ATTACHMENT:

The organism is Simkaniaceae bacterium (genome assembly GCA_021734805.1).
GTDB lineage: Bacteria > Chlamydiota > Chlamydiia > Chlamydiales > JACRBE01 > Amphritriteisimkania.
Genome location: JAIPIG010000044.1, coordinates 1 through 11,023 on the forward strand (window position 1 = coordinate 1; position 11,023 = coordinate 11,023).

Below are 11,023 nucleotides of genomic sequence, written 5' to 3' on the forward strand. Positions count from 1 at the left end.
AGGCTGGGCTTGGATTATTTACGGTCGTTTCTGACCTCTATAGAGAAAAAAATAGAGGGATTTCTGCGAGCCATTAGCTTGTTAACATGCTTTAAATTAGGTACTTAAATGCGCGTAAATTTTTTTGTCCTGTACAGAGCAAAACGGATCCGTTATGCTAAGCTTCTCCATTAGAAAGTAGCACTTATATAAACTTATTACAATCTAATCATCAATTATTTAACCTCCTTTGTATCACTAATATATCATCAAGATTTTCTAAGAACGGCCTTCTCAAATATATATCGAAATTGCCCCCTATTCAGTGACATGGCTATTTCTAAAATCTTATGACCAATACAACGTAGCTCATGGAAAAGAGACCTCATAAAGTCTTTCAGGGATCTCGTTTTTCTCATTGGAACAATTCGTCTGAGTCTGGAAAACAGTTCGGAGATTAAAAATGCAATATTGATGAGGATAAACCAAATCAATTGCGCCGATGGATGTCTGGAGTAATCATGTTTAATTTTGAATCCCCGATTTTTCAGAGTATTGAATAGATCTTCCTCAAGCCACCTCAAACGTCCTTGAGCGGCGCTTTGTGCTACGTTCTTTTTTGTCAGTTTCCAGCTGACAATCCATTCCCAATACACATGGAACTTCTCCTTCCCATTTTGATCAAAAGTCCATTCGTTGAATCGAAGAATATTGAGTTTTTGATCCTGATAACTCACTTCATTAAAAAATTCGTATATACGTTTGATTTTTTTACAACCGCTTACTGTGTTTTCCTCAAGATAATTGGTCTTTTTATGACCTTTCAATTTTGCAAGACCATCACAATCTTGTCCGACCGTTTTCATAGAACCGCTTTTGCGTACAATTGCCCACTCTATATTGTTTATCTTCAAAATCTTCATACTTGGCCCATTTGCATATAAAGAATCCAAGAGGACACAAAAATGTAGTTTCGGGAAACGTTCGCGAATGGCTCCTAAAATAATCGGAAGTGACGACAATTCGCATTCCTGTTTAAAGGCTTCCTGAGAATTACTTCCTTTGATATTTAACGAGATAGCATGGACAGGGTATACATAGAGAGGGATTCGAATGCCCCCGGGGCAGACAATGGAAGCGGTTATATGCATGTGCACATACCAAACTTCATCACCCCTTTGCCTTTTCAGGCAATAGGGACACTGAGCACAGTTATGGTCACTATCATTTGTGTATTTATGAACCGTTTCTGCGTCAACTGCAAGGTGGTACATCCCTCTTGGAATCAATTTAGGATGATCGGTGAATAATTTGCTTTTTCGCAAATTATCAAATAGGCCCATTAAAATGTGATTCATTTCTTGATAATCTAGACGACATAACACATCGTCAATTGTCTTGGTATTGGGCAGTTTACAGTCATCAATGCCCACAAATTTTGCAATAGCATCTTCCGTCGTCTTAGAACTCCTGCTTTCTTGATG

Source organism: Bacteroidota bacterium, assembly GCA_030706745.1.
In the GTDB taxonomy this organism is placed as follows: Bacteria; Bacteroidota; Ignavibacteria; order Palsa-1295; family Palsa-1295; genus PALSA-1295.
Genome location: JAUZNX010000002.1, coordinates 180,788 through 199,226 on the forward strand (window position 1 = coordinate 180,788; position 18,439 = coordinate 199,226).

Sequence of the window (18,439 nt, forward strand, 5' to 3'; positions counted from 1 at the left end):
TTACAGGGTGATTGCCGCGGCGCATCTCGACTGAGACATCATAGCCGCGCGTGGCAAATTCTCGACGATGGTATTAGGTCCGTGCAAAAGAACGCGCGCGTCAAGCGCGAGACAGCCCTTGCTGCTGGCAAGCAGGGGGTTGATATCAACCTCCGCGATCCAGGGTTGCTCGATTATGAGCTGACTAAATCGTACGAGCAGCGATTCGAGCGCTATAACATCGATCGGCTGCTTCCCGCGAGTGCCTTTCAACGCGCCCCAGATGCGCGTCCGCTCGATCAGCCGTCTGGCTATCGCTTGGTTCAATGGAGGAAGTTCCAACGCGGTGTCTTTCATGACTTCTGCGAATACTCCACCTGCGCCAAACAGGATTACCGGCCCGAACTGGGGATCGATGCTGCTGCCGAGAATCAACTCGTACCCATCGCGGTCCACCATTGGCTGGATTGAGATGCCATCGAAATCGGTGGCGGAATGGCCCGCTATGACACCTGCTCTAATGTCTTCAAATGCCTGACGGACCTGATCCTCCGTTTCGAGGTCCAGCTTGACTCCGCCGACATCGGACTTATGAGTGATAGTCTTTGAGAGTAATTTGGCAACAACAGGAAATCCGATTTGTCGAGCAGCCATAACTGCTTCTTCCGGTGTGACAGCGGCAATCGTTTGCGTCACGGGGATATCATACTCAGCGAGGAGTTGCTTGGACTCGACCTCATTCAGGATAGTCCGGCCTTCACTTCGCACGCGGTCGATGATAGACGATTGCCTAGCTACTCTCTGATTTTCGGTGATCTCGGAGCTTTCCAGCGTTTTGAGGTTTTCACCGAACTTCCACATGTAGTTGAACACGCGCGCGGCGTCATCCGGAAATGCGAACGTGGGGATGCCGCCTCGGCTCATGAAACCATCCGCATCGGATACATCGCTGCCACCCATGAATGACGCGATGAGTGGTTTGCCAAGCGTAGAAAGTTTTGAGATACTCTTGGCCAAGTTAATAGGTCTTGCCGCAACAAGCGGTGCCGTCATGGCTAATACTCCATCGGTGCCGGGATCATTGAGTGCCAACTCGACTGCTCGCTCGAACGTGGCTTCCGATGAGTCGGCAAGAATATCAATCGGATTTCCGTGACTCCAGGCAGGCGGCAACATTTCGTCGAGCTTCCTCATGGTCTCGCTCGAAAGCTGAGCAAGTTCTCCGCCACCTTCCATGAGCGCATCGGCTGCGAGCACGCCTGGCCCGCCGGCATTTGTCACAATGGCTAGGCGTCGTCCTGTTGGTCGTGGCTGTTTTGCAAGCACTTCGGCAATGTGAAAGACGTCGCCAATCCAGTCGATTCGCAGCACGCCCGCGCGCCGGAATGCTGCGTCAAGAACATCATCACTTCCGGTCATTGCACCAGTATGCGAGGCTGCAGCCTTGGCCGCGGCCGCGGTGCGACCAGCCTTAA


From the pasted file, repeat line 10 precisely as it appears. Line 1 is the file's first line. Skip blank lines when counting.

TTACAGGGTGATTGCCGCGGCGCATCTCGACTGAGACATCATAGCCGCGCGTGGCAAATTCTCGACGATGGTATTAGGTCCGTGCAAAAGAACGCGCGCGTCAAGCGCGAGACAGCCCTTGCTGCTGGCAAGCAGGGGGTTGATATCAACCTCCGCGATCCAGGGTTGCTCGATTATGAGCTGACTAAATCGTACGAGCAGCGATTCGAGCGCTATAACATCGATCGGCTGCTTCCCGCGAGTGCCTTTCAACGCGCCCCAGATGCGCGTCCGCTCGATCAGCCGTCTGGCTATCGCTTGGTTCAATGGAGGAAGTTCCAACGCGGTGTCTTTCATGACTTCTGCGAATACTCCACCTGCGCCAAACAGGATTACCGGCCCGAACTGGGGATCGATGCTGCTGCCGAGAATCAACTCGTACCCATCGCGGTCCACCATTGGCTGGATTGAGATGCCATCGAAATCGGTGGCGGAATGGCCCGCTATGACACCTGCTCTAATGTCTTCAAATGCCTGACGGACCTGATCCTCCGTTTCGAGGTCCAGCTTGACTCCGCCGACATCGGACTTATGAGTGATAGTCTTTGAGAGTAATTTGGCAACAACAGGAAATCCGATTTGTCGAGCAGCCATAACTGCTTCTTCCGGTGTGACAGCGGCAATCGTTTGCGTCACGGGGATATCATACTCAGCGAGGAGTTGCTTGGACTCGACCTCATTCAGGATAGTCCGGCCTTCACTTCGCACGCGGTCGATGATAGACGATTGCCTAGCTACTCTCTGATTTTCGGTGATCTCGGAGCTTTCCAGCGTTTTGAGGTTTTCACCGAACTTCCACATGTAGTTGAACACGCGCGCGGCGTCATCCGGAAATGCGAACGTGGGGATGCCGCCTCGGCTCATGAAACCATCCGCATCGGATACATCGCTGCCACCCATGAATGACGCGATGAGTGGTTTGCCAAGCGTAGAAAGTTTTGAGATACTCTTGGCCAAGTTAATAGGTCTTGCCGCAACAAGCGGTGCCGTCATGGCTAATACTCCATCGGTGCCGGGATCATTGAGTGCCAACTCGACTGCTCGCTCGAACGTGGCTTCCGATGAGTCGGCAAGAATATCAATCGGATTTCCGTGACTCCAGGCAGGCGGCAACATTTCGTCGAGCTTCCTCATGGTCTCGCTCGAAAGCTGAGCAAGTTCTCCGCCACCTTCCATGAGCGCATCGGCTGCGAGCACGCCTGGCCCGCCGGCATTTGTCACAATGGCTAGGCGTCGTCCTGTTGGTCGTGGCTGTTTTGCAAGCACTTCGGCAATGTGAAAGACGTCGCCAATCCAGTCGATTCGCAGCACGCCCGCGCGCCGGAATGCTGCGTCAAGAACATCATCACTTCCGGTCATTGCACCAGTATGCGAGGCTGCAGCCTTGGCCGCGGCCGCGGTGCGACCAGCCTTAA